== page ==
"He is not long for this world," I remarked, eyeing his ill-favored steed, "but neither are we far from Jamestown. He'll last that far."
Master Sparrow shook his head, with a rueful countenance. "I bought him from one of the French vignerons below Westover," he said. "The fellow was astride the poor creature, beating him with a club because he could not go. I laid Monsieur Crapaud in the dust, after which we compounded, he for my purse, I for the animal; since when the poor beast and I have tramped it together, for I could not in conscience ride him. Have you read me ’sop his fables, Captain Percy?"
"I remember the man, the boy, and the ass," I replied. "The ass came to grief in the end. Put thy scruples in thy pocket, man, and mount thy pale horse."
"Not I!" he said, with a smile. " 'T is a thousand pities, Captain Percy, that a small, mean, and squeamish spirit like mine should be cased like a very Guy of Warwick. Now, if I were slight of body, or even if I were no heavier than your servant there" --
"Oh!" I said. "Diccon, give his reverence the mare, and do you mount his horse and bring him slowly on to town. If he will not carry you, you can lead him in."
Sunshine revisited the countenance of Master Jeremy Sparrow; he swung his great body into the saddle, gathered up the reins, and made the mare to caracole across the path for very joy.
"Have a care of the poor brute, friend!" he cried genially to Diccon, whose looks were of the sulkiest. "Bring him gently on, and leave him at Master Bucke's, near to the church."
"What do you do at Jamestown?" I asked, as we passed from out the glade into the gloom of a pine wood. "I was told that you were gone to Henricus, to help Master Thorpe convert the Indians."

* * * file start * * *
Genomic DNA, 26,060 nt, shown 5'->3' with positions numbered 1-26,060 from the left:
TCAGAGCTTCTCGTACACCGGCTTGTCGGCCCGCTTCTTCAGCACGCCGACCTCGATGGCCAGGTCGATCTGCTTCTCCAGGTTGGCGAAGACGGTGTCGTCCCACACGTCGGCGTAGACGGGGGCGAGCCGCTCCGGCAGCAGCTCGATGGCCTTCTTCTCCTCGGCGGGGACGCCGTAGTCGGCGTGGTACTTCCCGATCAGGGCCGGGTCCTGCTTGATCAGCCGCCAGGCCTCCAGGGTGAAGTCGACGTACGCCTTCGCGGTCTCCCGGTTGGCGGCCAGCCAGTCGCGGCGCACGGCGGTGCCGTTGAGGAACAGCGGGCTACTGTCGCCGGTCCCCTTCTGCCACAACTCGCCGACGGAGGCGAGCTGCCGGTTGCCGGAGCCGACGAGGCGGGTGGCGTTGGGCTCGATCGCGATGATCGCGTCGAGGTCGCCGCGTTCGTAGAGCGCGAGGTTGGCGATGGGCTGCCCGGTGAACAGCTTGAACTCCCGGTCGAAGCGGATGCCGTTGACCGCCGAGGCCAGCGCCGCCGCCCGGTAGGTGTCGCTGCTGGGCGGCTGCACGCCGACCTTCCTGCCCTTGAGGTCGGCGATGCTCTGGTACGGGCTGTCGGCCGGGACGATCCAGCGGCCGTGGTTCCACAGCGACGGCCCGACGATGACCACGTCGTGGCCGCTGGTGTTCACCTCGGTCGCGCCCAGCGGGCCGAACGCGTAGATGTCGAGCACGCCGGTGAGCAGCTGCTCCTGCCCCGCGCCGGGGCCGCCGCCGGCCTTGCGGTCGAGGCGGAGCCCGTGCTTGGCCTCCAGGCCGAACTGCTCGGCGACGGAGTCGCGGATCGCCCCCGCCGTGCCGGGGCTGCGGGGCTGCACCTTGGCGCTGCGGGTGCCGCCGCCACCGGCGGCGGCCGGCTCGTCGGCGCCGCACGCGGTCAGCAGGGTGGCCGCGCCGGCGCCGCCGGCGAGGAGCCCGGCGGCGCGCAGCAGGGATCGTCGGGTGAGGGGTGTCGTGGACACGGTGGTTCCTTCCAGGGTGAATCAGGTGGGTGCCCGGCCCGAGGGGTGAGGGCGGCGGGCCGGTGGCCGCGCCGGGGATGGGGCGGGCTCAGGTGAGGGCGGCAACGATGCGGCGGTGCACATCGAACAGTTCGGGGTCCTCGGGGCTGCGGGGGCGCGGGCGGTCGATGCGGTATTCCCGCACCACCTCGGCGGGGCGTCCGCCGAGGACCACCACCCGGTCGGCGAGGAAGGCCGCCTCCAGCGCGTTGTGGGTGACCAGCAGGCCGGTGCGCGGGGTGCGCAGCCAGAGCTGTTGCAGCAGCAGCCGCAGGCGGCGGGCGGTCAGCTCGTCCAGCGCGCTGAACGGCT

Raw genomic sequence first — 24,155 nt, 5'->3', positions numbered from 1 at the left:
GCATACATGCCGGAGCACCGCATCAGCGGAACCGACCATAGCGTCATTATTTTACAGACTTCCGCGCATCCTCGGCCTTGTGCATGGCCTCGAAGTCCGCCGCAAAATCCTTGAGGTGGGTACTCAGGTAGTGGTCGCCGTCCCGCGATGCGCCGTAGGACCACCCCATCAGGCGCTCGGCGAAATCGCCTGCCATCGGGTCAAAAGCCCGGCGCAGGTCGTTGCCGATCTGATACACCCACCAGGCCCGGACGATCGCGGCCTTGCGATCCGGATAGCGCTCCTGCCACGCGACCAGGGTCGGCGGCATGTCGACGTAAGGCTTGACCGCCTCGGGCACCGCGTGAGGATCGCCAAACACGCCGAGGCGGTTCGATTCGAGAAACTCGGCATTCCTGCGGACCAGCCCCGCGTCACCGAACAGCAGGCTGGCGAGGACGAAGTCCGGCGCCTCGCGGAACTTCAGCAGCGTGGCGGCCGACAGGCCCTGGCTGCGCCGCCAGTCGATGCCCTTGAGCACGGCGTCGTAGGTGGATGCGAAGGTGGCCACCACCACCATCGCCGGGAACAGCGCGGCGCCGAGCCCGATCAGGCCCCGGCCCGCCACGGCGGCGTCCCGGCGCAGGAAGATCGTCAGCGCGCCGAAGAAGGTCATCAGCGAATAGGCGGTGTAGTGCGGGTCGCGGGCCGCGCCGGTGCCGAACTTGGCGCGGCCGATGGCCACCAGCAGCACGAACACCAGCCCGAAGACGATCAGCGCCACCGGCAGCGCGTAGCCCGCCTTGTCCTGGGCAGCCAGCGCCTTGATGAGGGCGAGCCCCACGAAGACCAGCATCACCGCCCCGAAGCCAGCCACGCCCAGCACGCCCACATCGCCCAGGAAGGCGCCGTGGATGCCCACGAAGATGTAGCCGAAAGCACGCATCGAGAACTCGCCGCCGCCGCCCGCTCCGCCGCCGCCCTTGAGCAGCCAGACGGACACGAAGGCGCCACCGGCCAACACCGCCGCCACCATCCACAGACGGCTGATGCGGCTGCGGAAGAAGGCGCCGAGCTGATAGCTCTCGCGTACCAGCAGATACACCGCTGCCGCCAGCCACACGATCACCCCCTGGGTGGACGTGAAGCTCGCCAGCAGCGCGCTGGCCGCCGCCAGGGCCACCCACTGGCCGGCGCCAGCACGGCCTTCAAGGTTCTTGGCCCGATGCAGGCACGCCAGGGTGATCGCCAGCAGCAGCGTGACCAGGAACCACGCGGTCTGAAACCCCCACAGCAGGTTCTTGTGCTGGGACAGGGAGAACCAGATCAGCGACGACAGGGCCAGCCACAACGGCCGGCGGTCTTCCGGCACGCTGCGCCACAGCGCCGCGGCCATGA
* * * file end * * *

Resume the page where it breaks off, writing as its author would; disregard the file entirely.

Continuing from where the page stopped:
"Ay," he answered, "I did go. I had a call, -- I was sure I had a call. I thought of myself as a very apostle to the Gentiles. I went from Henricus one day's journey into the wilderness, with none but an Indian lad for interpreter, and coming to an Indian village gathered its inhabitants about me, and sitting down upon a hillock read and expounded to them the Sermon on the Mount. I was much edified by the solemnity of their demeanor and the earnestness of their attention, and had conceived great hopes for their spiritual welfare, when, the reading and exhortation being finished, one of their old men arose and made me a long speech, which I could not well understand, but took to be one of grateful welcome to myself and my tidings of peace and good will. He then desired me to tarry with them, and to be present at some entertainment or other, the nature of which I could not make out. I tarried; and toward evening they conducted me with much ceremony to an open space in the midst of the village. There I found planted in the ground a thick stake, and around it a ring of flaming brushwood. To the stake was fastened an Indian warrior, captured, so my interpreter informed me, from some hostile tribe above the falls. His arms and ankles were secured to the stake by means of thongs passed through incisions in the flesh; his body was stuck over with countless pine splinters, each burning like a miniature torch; and on his shaven crown was tied a thin plate of copper heaped with red-hot coals. A little to one side appeared another stake and another circle of brushwood: the one with nothing tied to it as yet, and the other still unlit. My friend, I did not tarry to see it lit. I tore a branch from an oak, and I became as Samson with the jaw bone of the ass. I fell upon and smote those Philistines. Their wretched victim was beyond all human help, but I dearly avenged him upon his enemies. And they had their pains for naught when they planted that second stake and laid the brush for their hell fire. At last I dropped into the stream upon which their damnable village was situate, and got safely away. Next day I went to George Thorpe and resigned my ministry, telling him that we were nowhere commanded to preach to devils; when the Company was ready to send shot and steel amongst them, they might count upon me. After which I came down the river to Jamestown, where I found worthy Master Bucke well-nigh despaired of with the fever. Finally he was taken up river for change of air, and, for lack of worthier substitute, the Governor and Captain West constrained me to remain and minister to the shepherdless flock. Where will you lodge, good sir?"